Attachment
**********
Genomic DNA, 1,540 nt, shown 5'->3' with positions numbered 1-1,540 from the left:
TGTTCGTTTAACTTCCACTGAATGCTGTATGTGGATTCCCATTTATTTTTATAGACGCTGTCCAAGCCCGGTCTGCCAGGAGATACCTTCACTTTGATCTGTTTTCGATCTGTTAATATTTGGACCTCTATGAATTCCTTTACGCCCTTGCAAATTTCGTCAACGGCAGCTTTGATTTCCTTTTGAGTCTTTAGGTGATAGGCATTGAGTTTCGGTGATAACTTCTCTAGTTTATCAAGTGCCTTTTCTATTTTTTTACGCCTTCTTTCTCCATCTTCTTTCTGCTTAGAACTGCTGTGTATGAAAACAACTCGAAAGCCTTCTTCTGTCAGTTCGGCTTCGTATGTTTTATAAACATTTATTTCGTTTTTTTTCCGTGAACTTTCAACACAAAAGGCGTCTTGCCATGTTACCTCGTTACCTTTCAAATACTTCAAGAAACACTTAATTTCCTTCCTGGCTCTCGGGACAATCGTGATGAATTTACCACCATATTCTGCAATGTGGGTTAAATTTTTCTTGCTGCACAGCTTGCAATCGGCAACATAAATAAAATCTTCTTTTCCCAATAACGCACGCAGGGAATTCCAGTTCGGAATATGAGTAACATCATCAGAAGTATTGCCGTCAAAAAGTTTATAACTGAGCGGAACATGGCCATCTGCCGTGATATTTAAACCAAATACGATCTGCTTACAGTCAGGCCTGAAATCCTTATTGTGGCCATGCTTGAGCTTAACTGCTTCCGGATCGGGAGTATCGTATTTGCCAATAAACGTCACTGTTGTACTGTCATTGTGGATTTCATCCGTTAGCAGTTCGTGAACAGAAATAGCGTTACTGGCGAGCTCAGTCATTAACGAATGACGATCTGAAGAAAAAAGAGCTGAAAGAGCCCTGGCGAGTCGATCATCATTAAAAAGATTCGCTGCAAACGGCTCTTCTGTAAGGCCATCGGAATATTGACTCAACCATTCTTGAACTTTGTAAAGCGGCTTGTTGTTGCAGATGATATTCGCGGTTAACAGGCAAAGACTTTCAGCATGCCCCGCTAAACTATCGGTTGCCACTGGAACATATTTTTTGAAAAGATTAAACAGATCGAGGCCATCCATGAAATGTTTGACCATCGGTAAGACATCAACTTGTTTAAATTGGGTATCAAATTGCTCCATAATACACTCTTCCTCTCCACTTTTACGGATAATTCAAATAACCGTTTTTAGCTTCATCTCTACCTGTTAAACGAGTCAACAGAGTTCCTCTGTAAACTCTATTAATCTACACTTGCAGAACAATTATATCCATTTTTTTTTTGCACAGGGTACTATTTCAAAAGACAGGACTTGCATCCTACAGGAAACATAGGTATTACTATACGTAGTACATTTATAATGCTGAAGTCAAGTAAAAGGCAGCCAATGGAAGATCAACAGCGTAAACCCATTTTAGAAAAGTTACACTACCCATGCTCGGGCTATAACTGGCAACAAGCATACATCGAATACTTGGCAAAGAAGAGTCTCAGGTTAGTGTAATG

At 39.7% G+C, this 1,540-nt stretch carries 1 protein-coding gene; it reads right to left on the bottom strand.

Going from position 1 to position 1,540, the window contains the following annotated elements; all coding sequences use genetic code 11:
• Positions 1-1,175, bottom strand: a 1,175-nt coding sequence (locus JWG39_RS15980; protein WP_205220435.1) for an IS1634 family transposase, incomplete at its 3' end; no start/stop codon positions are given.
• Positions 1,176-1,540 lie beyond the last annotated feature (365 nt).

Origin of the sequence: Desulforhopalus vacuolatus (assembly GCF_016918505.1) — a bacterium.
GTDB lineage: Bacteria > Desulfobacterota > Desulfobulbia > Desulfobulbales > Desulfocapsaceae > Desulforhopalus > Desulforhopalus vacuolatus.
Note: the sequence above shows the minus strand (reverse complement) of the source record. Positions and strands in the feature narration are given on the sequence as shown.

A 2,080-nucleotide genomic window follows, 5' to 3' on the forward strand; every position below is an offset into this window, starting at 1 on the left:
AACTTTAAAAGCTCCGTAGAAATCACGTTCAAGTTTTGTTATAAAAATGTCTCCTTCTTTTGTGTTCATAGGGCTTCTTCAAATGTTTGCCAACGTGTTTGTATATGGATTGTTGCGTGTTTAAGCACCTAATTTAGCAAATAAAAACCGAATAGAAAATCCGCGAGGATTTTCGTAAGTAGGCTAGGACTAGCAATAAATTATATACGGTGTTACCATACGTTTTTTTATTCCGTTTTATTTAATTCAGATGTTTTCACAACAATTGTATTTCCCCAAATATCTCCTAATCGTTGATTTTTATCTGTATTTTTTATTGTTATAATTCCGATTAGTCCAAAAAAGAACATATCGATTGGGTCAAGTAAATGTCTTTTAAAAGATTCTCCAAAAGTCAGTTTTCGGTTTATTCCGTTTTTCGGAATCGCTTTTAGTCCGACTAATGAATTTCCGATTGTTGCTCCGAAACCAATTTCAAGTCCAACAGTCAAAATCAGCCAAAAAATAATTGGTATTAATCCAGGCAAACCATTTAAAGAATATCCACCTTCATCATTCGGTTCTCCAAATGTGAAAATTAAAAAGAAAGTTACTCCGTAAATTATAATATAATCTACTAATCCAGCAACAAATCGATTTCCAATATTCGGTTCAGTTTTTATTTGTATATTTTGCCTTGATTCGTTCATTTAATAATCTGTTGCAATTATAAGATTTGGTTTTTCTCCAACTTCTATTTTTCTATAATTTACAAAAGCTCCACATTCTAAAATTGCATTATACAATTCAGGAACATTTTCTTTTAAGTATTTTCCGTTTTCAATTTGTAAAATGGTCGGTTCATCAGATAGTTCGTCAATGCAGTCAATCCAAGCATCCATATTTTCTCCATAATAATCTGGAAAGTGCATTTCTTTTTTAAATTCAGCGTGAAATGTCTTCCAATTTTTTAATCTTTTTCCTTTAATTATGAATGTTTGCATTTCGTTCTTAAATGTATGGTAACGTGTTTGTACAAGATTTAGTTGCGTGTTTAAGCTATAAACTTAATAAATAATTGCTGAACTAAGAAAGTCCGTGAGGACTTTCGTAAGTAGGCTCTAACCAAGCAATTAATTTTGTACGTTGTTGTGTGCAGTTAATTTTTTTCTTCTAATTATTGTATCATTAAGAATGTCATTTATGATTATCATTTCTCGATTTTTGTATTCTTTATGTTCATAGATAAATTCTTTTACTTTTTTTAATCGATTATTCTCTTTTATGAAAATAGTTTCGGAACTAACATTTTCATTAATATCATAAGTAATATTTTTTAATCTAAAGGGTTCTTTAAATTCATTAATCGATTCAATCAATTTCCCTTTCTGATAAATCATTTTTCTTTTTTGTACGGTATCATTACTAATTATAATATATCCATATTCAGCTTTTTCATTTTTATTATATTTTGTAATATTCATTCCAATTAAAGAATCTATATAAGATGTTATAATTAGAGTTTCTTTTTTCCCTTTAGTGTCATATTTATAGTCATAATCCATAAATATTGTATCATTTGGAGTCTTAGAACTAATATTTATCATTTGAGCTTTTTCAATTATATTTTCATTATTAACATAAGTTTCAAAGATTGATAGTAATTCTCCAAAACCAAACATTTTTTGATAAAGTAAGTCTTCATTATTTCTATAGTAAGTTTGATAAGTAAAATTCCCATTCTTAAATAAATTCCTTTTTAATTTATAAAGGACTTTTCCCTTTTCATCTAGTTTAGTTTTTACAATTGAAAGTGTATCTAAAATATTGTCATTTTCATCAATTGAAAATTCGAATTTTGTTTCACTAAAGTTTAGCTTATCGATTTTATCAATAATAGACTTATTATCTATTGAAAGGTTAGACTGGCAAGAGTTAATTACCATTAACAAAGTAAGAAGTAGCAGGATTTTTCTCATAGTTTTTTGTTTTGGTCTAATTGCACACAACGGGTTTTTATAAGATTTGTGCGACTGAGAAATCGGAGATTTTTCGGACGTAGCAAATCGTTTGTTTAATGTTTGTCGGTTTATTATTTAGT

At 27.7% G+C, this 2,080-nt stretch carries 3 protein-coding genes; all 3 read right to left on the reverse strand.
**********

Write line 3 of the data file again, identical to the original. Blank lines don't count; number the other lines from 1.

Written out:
At 39.7% G+C, this 1,540-nt stretch carries 1 protein-coding gene; it reads right to left on the bottom strand.